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Template:Infobox scientist Raymond Pearl (3 June 1879– 17 November 1940) was an American biologist, regarded as one of the founders of biogerontology. He spent most of his career at Johns Hopkins University in Baltimore.

Pearl was a prolific writer of academic books, papers and articles, as well as a committed populariser and communicator of science. At his death, 841 publications were listed against his name.


Born of upper-middle class parents in New England, Pearl excelled at school and went on to Dartmouth College where he gained his B.A. in 1899, and the University of Michigan where he gained his PhD in 1902. In 1906 he spent a year studying under Karl Pearson at University College, London. During this year he discovered biometry, which seemed to offer a solution to the problems he was concerned with in biology, zoology and eugenics. On his return to the US he continued his interests, but was converted from biometry to Mendelian genetics.

Eugenics and politics

Pearl maintained a loose interest in eugenics, but in 1927 published the landmark article The Biology of Superiority, which attacked the basic assumptions of eugenics. The article was the first general attack on eugenics by someone perceived as being within the movement. It also contributed to the emergence of reform eugenics and the population control movement, which Pearl contributed to by founding the International Union for the Scientific Study of Population Problems.

Despite his apparent rejection of eugenics, Pearl maintained relatively good relations with key eugenicists and was never shy of expressing extremely snobbish and class-oriented views.[citation needed] He made many statements which have been interpreted as being anti-Semitic.[citation needed] On the other hand he worked for Black civil rights groups as an advisor.


His scientific interests (including his love of statistics) suggest that had he lived, he would have been at the forefront of population genetics which was emerging at the time, with the work of J. B. S. Haldane, Sewall Wright and Ronald Fisher.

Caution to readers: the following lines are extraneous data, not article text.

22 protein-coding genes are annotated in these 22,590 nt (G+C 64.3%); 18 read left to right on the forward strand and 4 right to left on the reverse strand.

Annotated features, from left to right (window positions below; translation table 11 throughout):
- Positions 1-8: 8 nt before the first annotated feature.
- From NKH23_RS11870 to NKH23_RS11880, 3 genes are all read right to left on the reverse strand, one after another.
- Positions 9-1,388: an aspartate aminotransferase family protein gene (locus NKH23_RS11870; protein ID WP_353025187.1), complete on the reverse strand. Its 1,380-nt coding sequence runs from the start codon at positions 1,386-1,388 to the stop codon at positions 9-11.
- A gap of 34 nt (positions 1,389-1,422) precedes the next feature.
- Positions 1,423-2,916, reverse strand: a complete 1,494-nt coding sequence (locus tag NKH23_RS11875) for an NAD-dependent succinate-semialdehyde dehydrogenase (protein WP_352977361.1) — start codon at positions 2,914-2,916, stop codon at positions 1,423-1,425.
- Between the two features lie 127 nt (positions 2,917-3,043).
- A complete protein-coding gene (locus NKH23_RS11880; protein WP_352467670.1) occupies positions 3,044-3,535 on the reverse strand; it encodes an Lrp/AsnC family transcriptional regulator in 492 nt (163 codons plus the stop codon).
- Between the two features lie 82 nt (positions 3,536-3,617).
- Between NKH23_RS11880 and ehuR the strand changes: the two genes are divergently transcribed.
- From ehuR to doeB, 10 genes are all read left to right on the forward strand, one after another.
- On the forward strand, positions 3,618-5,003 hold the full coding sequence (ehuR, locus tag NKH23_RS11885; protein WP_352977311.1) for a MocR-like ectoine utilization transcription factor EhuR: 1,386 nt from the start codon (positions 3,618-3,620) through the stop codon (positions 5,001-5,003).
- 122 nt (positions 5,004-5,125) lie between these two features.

In 1926 Pearl founded The Quarterly Review of Biology.

Pearl is regarded as one of founders of biogerontology. In 1908 Max Rubner observed that mammals of different size and longevity had equal mass specific metabolic output.[1] Partly based on the observation that the longevity of fruit flies varies inversely with ambient temperature,[2] Pearl (like Rubner) also asserted that maximum life span is inversely proportional to basal metabolic rate. Pearl accepted Alexis Carrel's erroneous ideas that normal somatic cells don't age, and that aging must therefore be due to dysfunction at the body level. Pearl speculated that lifespan was limited by vital cell components that were depleted or damaged more rapidly in animals with faster metabolisms.[3] Denham Harman's free-radical theory of aging later provided a plausible causal mechanism for Pearl's hypothesis.

The Rate of Living Hypothesis enjoyed prominence as one of the foremost theories of aging for nearly 50 years. The Rate of Living Hypothesis is undermined by the observation that a rat and a bat have similar metabolic rate, but a bat lives several times longer.[4] More recently, further doubts have been raised on the Rate of Living Hypothesis by the demonstration that, when modern statistical methods for correcting for the effects of body size and phylogeny are employed, metabolic rate does not correlate with longevity in mammals or birds.[5] (For a critique of the Rate of Living Hypothesis see Living fast, dying when?.[6])

He also served on the board of trustees for Science Service, now known as Society for Science & the Public, from 1929-1935.

Social habits and death

Pearl was widely known for his lust for life and his love of food, drink, music and parties.[citation needed] He was a key member of the Saturday Night Club which also included H. L. Mencken. Prohibition made no dent in Pearl's drinking habits (which were legendary)[citation needed]. In 1926, his book, Alcohol and Longevity,[7] demonstrated that drinking alcohol in moderation is associated with greater longevity than either abstaining or drinking heavily. In 1938, his data and work demonstrated the negative health effects of smoking tobacco.

In November 1940 Pearl was in apparently good health and paid a visit to the Baltimore Zoo. He cut his trip short complaining of chest pains and died later that day.

See also


  1. Rubner, Max (1908). Das Problem der Lebensdauer und seine Beziehungen sum Wachstum und Ernahrung. Munich, Germany: Oldenbourg.[page needed]
  2. Loeb, Jaques and Northrop,J.H. (1 October 1917). "On the influence of food and temperature upon the duration of life". The Journal of Biological Chemistry 32 (1): 103–121.
  3. Pearl, Raymond (1928). The Rate of Living, Being an Account of Some Experimental Studies on the Biology of Life Duration. New York: Alfred A. Knopf.[page needed]
  4. Brunet-Rossinni AK, Austad SN (2004). "Ageing studies on bats: a review". Biogerontology 5 (4): 211–22. doi:10.1023/B:BGEN.0000038022.65024.d8. PMID 15314271.
  5. de Magalhães JP, Costa J, Church GM (February 2007). "An analysis of the relationship between metabolism, developmental schedules, and longevity using phylogenetic independent contrasts". The Journals of Gerontology. Series a, Biological Sciences and Medical Sciences 62 (2): 149–60. PMC 2288695. PMID 17339640.[dead link]
  6. Speakman JR, Selman C, McLaren JS, Harper EJ (June 2002). "Living fast, dying when? The link between aging and energetics". The Journal of Nutrition 132 (6 Suppl 2): 1583S–97S. PMID 12042467.
  7. Pearl, Raymond (1926). Alcohol and Longevity. New York: Alfred A. Knopf. ISBN 0405136153.[page needed]

Further reading

External links

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